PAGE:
Philips 55PUS8909C Curved 4k TV

Philips says the TV contains its best-ever smooth motion engine

Ins, out & tuners

Ins and outs are exhaustive, with four HDMI inputs – two on a side panel and two on the rear – alongside an RGB Scart, a set of component video inputs, left/right stereo phonos, four USB slots, a digital optical audio output, and a headphones jack. There's also an RF feed to fuel a Freeview HD tuner.

Or, rather, two of them; the 55PUS8909C is one of the new generation of twin-tuner TVs, which gives an awful lot more flexibility when making recordings from live TV to a USB thumbdribe/HDD. The spec sheet being shown alongside the 55PUS8909C mentions an integrated smart camera, but we couldn't find one anywhere.

Philips 55PUS8909C Curved 4k TV

The stand is another interesting design from Philips


Key to the 55PUS8909C's performance is Philips' Perfect Pixel Ultra HD Engine, which is there primarily to make the best of both 4k and lesser sources. On the show floor the images appeared spectacularly bright and smooth, with time-lapse footage of a starry sky revealing intrinsically good contrast, too.

A 4k sequence called Lightwaves displayed luscious greens, reds, blue and blacks mixed together in underwater, which brilliantly showcased the responsiveness and effect of the Ambilight performance, too. The curve does appear to pick-up reflections, but there's no doubting its place as a design flourish.

How does the Android interface fare? Demo 4k footage was playing on the six samples of the 55PUS8909C on show at IFA 2014, but nearby examples of Philips' Android TVs showed a smart TV interface showing apps for the Chrome browser, YouTube, the Google Play Store and Spotify Connect.

Philips' Android TVs all support 'made for TV' games downloadable from the Google Play store, while the newly announced OnLive CloudLife service gives unlimited (though subscription-only) access to over 250 games.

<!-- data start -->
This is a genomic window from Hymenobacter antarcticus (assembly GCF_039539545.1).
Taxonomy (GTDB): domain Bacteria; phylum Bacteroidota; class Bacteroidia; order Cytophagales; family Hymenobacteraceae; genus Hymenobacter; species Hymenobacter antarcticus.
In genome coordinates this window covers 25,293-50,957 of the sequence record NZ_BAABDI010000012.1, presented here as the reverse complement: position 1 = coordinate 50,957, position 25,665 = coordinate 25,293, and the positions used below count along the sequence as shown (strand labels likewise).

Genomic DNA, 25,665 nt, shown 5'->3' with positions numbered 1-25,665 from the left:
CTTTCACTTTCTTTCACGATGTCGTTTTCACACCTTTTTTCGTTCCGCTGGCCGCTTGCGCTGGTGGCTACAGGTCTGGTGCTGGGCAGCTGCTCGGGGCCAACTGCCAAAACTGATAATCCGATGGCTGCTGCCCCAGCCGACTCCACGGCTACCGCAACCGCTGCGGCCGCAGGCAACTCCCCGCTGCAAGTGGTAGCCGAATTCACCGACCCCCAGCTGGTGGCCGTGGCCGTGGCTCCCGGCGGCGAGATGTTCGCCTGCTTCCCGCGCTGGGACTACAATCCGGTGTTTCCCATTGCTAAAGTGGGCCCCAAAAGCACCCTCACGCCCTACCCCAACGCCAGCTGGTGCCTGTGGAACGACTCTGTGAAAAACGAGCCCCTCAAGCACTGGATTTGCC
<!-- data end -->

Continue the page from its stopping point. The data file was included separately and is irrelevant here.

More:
Philips 55PUS8909C Curved 4k TV

The Android OS means most standard apps will work with the TV

Early verdict

Ambilight and Android star on the flagship 55-inch 55PUS8909C, though its deliciously curved design and some excellent, contrasty and awesomely detailed 4k images impress just as much.

Given the proliferation of Ultra HD 4k TVs on the Philips stand at IFA 2014, we fully expect the 55PUS8909C to be the first of many in the brand's 8909 Curved Series. With the arrival of curves in Philips' line-up of TVs it's just possible that Ambilight has found its true home.

Jamie Carter

Jamie is a freelance tech, travel and space journalist based in the UK. He’s been writing regularly for Techradar since it was launched in 2008 and also writes regularly for Forbes, The Telegraph, the South China Morning Post, Sky & Telescope and the Sky At Night magazine as well as other Future titles T3, Digital Camera World, All About Space and Space.com. He also edits two of his own websites, TravGear.com and WhenIsTheNextEclipse.com that reflect his obsession with travel gear and solar eclipse travel. He is the author of A Stargazing Program For Beginners (Springer, 2015),

What is a hands on review?

Hands on reviews' are a journalist's first impressions of a piece of kit based on spending some time with it. It may be just a few moments, or a few hours. The important thing is we have been able to play with it ourselves and can give you some sense of what it's like to use, even if it's only an embryonic view. For more information, see TechRadar's Reviews Guarantee.